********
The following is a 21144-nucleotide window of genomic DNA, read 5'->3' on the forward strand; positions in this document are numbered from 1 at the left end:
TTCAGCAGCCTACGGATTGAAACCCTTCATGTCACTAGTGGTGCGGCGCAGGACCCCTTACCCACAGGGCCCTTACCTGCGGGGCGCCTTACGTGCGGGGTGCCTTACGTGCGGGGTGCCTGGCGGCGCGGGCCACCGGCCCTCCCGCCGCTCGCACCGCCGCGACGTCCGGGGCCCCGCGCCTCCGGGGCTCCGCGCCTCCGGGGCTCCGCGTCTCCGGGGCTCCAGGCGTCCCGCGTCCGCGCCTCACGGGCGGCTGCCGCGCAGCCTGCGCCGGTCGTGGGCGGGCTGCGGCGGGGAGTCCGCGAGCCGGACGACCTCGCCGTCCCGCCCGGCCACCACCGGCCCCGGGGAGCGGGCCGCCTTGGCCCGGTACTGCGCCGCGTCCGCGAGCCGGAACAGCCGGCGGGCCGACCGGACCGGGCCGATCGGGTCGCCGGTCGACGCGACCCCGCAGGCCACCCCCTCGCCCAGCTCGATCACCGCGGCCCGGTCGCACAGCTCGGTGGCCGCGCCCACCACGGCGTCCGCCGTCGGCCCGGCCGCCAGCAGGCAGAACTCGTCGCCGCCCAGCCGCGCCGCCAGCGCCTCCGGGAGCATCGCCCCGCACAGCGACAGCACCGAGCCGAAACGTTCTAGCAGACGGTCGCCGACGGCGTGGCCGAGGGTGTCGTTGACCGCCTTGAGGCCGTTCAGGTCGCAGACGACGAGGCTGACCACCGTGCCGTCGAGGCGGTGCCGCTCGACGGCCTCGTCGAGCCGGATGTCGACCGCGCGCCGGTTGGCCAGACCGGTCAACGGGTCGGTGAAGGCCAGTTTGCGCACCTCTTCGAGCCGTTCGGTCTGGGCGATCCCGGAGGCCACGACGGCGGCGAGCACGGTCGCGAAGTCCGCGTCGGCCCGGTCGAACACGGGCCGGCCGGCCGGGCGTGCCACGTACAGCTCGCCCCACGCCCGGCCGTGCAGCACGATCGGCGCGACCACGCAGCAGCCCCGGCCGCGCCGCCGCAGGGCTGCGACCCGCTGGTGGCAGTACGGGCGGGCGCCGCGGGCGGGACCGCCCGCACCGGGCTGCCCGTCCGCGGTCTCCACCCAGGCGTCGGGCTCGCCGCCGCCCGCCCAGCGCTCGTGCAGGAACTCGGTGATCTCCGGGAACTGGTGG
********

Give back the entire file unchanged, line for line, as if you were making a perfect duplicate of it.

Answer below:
The following is a 21144-nucleotide window of genomic DNA, read 5'->3' on the forward strand; positions in this document are numbered from 1 at the left end:
TTCAGCAGCCTACGGATTGAAACCCTTCATGTCACTAGTGGTGCGGCGCAGGACCCCTTACCCACAGGGCCCTTACCTGCGGGGCGCCTTACGTGCGGGGTGCCTTACGTGCGGGGTGCCTGGCGGCGCGGGCCACCGGCCCTCCCGCCGCTCGCACCGCCGCGACGTCCGGGGCCCCGCGCCTCCGGGGCTCCGCGCCTCCGGGGCTCCGCGTCTCCGGGGCTCCAGGCGTCCCGCGTCCGCGCCTCACGGGCGGCTGCCGCGCAGCCTGCGCCGGTCGTGGGCGGGCTGCGGCGGGGAGTCCGCGAGCCGGACGACCTCGCCGTCCCGCCCGGCCACCACCGGCCCCGGGGAGCGGGCCGCCTTGGCCCGGTACTGCGCCGCGTCCGCGAGCCGGAACAGCCGGCGGGCCGACCGGACCGGGCCGATCGGGTCGCCGGTCGACGCGACCCCGCAGGCCACCCCCTCGCCCAGCTCGATCACCGCGGCCCGGTCGCACAGCTCGGTGGCCGCGCCCACCACGGCGTCCGCCGTCGGCCCGGCCGCCAGCAGGCAGAACTCGTCGCCGCCCAGCCGCGCCGCCAGCGCCTCCGGGAGCATCGCCCCGCACAGCGACAGCACCGAGCCGAAACGTTCTAGCAGACGGTCGCCGACGGCGTGGCCGAGGGTGTCGTTGACCGCCTTGAGGCCGTTCAGGTCGCAGACGACGAGGCTGACCACCGTGCCGTCGAGGCGGTGCCGCTCGACGGCCTCGTCGAGCCGGATGTCGACCGCGCGCCGGTTGGCCAGACCGGTCAACGGGTCGGTGAAGGCCAGTTTGCGCACCTCTTCGAGCCGTTCGGTCTGGGCGATCCCGGAGGCCACGACGGCGGCGAGCACGGTCGCGAAGTCCGCGTCGGCCCGGTCGAACACGGGCCGGCCGGCCGGGCGTGCCACGTACAGCTCGCCCCACGCCCGGCCGTGCAGCACGATCGGCGCGACCACGCAGCAGCCCCGGCCGCGCCGCCGCAGGGCTGCGACCCGCTGGTGGCAGTACGGGCGGGCGCCGCGGGCGGGACCGCCCGCACCGGGCTGCCCGTCCGCGGTCTCCACCCAGGCGTCGGGCTCGCCGCCGCCCGCCCAGCGCTCGTGCAGGAACTCGGTGATCTCCGGGAACTGGTGG